Platt Perspective on Business and Technology

Building a business for resilience 28 – open systems, closed systems and selectively porous ones 20

Posted in strategy and planning by Timothy Platt on March 20, 2018

This is my 28th installment to a series on building flexibility and resiliency into a business in its routine day-to-day decisions and follow-through, so it can more adaptively anticipate and respond to an ongoing low-level but with time, significant flow of change and its cumulative consequences, that every business faces in its normal course of operation (see Business Strategy and Operations – 3 and its Page 4 continuation, postings 542 and loosely following for Parts 1-27.)

I have been discussing a set of six topics points in this series since its Part 20, which I repeat here for purposes of smoother continuity of narrative as I continue analyzing and discussing its issues:

1. Thinking through a business’ own proprietary information and all else that it has to keep secure that it holds.
2. While reducing avoidable friction where there can be trade-offs between work performance efficiency, and due diligence and risk remediation requirements from how information access is managed. This, in anticipation of discussion to come, means consideration of both short-term and long-term value created and received, as well as short-term and long-term costs. (As a point of reminder here, risk represents a source of cost here so it of necessity has to be included here in this type of analysis.)
3. And this means thinking through the issues of who gathers and organizes what of this information flow, who accesses it and who uses it – and in ways that might explicitly go beyond their specific work tasks at hand.
4. What processes are this information legitimately used in, and who does that work? With the immediately preceding point in mind, what other, larger picture considerations have to be taken into account here too?
5. And who legitimately sees and uses the results of this information as it is processed and used and with what safeguards for the sensitive raw data and the sensitive processed knowledge that are involved, where different groups of people might have legitimate need to see different sets of this overall information pool?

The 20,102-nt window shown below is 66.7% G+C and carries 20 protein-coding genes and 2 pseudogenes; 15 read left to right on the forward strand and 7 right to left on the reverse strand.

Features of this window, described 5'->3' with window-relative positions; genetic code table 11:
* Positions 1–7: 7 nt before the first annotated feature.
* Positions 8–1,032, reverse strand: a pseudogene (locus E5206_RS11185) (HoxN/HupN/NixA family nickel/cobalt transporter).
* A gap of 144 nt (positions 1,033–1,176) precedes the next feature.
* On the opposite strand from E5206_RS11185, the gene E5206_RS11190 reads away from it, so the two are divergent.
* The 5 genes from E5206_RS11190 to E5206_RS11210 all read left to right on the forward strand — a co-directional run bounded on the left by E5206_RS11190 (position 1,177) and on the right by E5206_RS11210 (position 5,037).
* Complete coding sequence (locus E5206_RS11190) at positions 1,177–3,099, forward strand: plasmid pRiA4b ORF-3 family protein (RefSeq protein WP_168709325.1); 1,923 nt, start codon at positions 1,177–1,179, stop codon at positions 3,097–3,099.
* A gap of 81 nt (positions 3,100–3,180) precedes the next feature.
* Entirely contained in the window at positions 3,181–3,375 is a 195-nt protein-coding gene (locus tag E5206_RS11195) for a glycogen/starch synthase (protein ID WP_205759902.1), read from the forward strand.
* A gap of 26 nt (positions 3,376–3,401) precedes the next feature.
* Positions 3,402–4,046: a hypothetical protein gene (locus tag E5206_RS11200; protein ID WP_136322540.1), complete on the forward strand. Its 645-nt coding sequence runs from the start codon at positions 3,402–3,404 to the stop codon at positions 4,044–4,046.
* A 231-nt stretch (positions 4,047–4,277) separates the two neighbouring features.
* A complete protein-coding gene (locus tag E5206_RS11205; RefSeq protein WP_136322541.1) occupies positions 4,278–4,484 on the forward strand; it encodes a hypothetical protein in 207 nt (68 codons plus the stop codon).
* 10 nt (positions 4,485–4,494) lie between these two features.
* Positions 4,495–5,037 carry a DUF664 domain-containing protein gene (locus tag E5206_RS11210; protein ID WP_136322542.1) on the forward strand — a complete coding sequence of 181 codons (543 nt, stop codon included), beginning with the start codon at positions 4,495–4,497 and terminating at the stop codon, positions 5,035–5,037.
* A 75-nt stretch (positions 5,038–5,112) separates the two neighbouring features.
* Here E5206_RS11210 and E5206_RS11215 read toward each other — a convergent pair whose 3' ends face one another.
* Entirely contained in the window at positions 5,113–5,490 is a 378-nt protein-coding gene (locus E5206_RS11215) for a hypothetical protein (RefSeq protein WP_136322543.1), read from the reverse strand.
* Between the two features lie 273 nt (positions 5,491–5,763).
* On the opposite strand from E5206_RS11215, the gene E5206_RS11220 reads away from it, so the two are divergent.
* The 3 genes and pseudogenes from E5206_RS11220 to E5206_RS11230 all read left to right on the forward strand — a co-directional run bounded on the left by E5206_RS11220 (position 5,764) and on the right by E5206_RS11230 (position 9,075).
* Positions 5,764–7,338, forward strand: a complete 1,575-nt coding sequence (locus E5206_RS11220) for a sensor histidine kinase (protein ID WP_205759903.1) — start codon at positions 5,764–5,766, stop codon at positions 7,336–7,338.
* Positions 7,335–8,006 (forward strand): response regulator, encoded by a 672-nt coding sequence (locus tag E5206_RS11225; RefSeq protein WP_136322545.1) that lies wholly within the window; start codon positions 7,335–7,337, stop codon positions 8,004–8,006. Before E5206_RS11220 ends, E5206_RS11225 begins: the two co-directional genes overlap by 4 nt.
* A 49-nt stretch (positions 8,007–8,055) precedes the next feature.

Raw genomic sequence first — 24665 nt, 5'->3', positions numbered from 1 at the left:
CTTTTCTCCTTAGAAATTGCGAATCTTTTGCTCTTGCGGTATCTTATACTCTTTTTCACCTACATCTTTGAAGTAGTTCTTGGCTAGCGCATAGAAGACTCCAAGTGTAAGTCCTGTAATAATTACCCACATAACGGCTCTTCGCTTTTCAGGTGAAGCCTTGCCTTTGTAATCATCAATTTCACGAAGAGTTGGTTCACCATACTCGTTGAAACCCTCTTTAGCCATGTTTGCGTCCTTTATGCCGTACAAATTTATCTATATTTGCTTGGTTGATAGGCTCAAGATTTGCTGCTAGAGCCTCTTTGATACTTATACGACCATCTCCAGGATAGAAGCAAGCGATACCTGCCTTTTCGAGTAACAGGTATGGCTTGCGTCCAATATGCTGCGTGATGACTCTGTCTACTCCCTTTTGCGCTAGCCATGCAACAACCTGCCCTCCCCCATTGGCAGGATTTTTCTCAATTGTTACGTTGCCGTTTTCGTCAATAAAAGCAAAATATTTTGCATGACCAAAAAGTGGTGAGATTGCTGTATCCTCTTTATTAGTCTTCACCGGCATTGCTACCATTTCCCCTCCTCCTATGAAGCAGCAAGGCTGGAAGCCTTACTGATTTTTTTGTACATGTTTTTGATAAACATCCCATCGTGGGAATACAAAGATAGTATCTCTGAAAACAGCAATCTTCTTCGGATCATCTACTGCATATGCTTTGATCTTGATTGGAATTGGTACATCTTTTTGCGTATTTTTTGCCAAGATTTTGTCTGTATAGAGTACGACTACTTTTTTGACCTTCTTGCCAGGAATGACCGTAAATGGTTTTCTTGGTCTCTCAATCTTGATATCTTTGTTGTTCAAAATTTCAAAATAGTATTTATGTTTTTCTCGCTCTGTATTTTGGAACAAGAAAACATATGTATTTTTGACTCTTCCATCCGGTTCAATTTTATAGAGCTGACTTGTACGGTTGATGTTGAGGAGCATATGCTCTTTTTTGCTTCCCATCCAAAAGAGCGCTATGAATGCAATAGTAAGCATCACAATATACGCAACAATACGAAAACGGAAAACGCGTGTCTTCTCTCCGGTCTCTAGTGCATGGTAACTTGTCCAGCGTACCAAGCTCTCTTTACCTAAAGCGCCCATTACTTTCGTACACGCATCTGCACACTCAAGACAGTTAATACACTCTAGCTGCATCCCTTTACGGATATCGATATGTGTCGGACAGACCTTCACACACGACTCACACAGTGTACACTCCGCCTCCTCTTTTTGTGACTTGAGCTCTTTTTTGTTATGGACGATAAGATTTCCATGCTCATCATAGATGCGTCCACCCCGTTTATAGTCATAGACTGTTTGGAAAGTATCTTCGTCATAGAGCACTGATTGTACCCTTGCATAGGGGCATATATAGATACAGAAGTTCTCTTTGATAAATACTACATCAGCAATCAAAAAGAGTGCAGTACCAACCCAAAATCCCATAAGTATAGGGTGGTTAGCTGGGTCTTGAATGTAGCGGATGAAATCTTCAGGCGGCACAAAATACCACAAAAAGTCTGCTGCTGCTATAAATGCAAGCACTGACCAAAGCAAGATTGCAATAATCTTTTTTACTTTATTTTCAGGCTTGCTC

6. Think in terms of business process cycles here, and of who does and does not enter into them.

I have already delved into the issues raised by the first five of these topic points, at least for purposes of this series, in Part 20 and subsequent installments leading up to here. My goal for this posting is to in effect tie that overall line of discussion together, in how I address the sixth and last of those topics points. And with that orienting background commentary added, I begin addressing that goal here, with some organizing details.

The overall underlying rationale behind including Point 6 in the above-repeated list is very simple, at least conceptually, even as it can become anything but that as a matter of actual business practice and when taken out of the abstract context that I just offered it in. Considering larger and more complexly structured businesses for this line of discussion and assuming at least a measure of business systems friction with the communications challenges that that engenders:

• Individual employees: hands-on and managerial, work on specific tasks and carry specific areas of responsibility that are essentially defined in their job descriptions, and enforced in their ongoing work performance reviews. And all of those individuals primarily focus on what they do and on the input they require for that from other stakeholders, and on where they directly pass the results of their work to. But even there, they do not necessarily look beyond their receiving the input that they need, to consider what else those data producing stakeholders do. And they do not necessarily look in any detail at what the stakeholders who receive their work results do with them. And they are even less likely to see or know in any real detail what else these stakeholders do in carrying out their jobs, that might be more unrelated to their own efforts and contributions.
• So when you view a business as a whole as a consequence of this and in terms of this, you find yourself facing a strategic and operational system that is in effect formed as a tiled construct in which most actual hands-on work and most of its direct managerial oversight, are carried out from a more blindered, vision and understanding-limited perspective.
• To clarify that, I note that hands-on employees who actually carry out specific tasks and work process steps see them in the most detail. Their direct lower level managers who supervise them and their work there, see excerpted samples of this more direct and detailed experience, and that mostly just when short term goals do not appear to be effectively enough accomplished, at least to satisfy any stakeholders who might bring this to their attention.
• And the higher up a manager is in the table of organization, and the wider their range of vision is, or at least should be in seeing and knowing how everything fits together under their overall control, the more excerpted and limited their knowledge is likely to be of the details that take place at those lower organizational levels – that they, ultimately are responsible for and that they plan and act in terms of and in support of.